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Getting Off Opioids with Medical Marijuana

Watch Chief Medical Correspondent Dr. Sanjay Gupta’s CNN Special Report “Weed 4: Pot vs. Pills” on Sunday, April 29, at 8 p.m. ET.

 

(CNN)In 2016, opioids killed more Americans than breast cancer. The drug overdose epidemic has become one of the most concerning public health issues of recent time, and in an effort to stem the tide, moreg and more patients and doctors are turning to pot over pills.

For much of the past two decades, 51-year-old Angie Slinker took a cocktail of narcotics, antidepressants and anti-anxiety medications to manage the pain stemming from a car accident in 1998. She had between 50 and 60 surgeries, but her pain persisted, and doctors kept giving her more pills.

 

“It was just a vicious cycle,” she told CNN Chief Medical Correspondent Dr. Sanjay Gupta. “You started taking something for pain, and before you knew it, you were into another surgery. Which brought on anxiety.” To treat the anxiety, doctors prescribed more pills. And when she felt depressed, they added even more medications.

All the drugs left in her a fog. She spent most of her days in bed. When Slinker woke up, she was in pain and looking for immediate relief.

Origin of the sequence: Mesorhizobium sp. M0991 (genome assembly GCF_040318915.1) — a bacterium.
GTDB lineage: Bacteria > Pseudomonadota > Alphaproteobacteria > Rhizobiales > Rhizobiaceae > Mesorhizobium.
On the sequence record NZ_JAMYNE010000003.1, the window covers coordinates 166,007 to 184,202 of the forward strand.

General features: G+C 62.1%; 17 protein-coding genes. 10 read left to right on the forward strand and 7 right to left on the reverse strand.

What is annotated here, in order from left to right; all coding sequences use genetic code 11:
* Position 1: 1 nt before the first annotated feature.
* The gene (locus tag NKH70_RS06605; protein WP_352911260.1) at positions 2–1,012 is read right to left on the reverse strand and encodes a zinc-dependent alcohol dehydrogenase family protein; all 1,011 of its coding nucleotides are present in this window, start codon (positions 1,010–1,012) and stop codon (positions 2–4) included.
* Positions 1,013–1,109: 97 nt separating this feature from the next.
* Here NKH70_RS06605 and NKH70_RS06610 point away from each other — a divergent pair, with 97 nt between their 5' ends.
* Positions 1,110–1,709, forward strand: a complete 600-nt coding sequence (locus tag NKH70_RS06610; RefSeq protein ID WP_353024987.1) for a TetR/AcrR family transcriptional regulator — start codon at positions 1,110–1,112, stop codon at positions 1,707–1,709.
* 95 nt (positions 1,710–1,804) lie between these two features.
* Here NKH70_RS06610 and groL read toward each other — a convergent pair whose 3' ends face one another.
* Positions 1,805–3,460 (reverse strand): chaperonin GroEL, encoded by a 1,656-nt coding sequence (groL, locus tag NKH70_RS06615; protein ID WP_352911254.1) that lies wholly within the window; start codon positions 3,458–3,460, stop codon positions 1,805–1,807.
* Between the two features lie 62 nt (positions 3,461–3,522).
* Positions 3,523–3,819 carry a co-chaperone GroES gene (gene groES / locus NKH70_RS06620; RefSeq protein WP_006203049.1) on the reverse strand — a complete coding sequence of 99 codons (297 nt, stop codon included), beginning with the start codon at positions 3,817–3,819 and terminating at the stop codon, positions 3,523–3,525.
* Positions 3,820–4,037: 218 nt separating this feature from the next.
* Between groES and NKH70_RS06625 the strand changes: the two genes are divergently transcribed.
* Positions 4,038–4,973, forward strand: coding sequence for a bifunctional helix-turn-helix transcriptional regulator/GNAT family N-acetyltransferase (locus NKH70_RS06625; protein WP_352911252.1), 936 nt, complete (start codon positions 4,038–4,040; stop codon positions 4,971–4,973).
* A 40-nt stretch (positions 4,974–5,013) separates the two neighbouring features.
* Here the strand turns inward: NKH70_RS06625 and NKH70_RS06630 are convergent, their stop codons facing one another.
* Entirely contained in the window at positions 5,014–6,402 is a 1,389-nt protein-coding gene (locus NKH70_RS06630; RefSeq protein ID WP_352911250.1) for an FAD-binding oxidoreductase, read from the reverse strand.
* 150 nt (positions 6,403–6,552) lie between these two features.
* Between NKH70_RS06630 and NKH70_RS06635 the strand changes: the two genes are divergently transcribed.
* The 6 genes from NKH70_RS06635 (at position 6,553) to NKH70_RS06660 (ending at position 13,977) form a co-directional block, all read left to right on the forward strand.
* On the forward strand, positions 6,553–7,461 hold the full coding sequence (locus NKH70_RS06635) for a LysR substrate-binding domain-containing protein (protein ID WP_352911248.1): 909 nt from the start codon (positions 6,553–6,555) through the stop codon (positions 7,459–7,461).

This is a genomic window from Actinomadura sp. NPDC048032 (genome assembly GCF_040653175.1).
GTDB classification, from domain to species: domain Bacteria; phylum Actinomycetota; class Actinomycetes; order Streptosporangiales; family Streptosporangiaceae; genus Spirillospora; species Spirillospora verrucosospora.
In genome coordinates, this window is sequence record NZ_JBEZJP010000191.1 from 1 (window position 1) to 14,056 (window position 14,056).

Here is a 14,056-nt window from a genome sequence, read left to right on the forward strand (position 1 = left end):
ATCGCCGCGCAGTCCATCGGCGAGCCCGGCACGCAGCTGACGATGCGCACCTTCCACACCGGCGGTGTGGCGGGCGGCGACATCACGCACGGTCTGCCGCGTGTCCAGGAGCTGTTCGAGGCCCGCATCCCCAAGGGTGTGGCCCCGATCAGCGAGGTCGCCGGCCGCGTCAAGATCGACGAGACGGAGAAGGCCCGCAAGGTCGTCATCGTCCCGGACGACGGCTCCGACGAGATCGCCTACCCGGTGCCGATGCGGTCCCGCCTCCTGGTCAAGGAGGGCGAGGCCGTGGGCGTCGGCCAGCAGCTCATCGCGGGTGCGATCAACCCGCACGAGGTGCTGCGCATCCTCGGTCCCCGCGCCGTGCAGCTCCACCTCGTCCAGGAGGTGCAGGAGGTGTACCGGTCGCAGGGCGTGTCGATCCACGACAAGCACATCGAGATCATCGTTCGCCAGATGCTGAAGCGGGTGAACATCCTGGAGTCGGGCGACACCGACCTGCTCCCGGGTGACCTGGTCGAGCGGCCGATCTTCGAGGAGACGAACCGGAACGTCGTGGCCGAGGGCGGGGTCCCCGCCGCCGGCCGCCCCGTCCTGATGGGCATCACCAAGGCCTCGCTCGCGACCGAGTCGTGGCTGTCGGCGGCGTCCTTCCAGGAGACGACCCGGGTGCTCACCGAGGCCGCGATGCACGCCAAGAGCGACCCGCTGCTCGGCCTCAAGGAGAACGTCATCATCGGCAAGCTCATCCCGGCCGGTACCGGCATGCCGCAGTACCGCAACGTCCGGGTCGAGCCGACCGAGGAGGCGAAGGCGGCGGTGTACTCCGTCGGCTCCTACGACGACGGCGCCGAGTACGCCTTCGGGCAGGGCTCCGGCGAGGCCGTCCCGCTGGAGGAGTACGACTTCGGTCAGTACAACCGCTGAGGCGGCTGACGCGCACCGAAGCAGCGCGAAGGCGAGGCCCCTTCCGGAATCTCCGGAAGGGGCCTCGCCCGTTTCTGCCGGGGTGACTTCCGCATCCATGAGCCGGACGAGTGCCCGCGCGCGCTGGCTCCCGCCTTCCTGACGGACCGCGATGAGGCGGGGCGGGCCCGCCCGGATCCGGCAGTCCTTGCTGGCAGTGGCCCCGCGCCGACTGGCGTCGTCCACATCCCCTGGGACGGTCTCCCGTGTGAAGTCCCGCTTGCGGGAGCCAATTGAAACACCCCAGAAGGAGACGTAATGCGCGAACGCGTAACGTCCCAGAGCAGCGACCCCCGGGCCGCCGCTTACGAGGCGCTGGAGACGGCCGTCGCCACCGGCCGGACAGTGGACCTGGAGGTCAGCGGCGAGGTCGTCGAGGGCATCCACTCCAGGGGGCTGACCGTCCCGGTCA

By 2012, she was taking up to 25 pills a day. She weighed close to 350 pounds, and she didn’t want to move, because the medications sapped whatever will or desire she had. “I can’t do this anymore. It is killing me from the inside out,” she told her doctors.

And so she stopped cold turkey.

Marijuana legalization could help offset opioid epidemic, studies find

The withdrawal symptoms were severe. Slinker said she was moody and irritable from the pounding headaches and constant nausea. Without any medications, her hands began to spasm and freeze.

 

Her then 22 year-old son suggested cannabis. The relief was quick. “I realized immediately that there are medicinal properties within cannabis,” she said.

It didn’t completely eliminate her pain, but pot allowed her to live again, she says. She was able to play with her granddaughter and participate in life. “I’m never going to be pain-free, ever. But cannabis has given me a reason to live,” Slinker said.

But it is also illegal in her home state of Indiana. “I could have bought cannabis off the street. But that was not me. I wanted to do it the right way. I wanted to do it legally,” she said. So in July 2012, Slinker moved to Maine.

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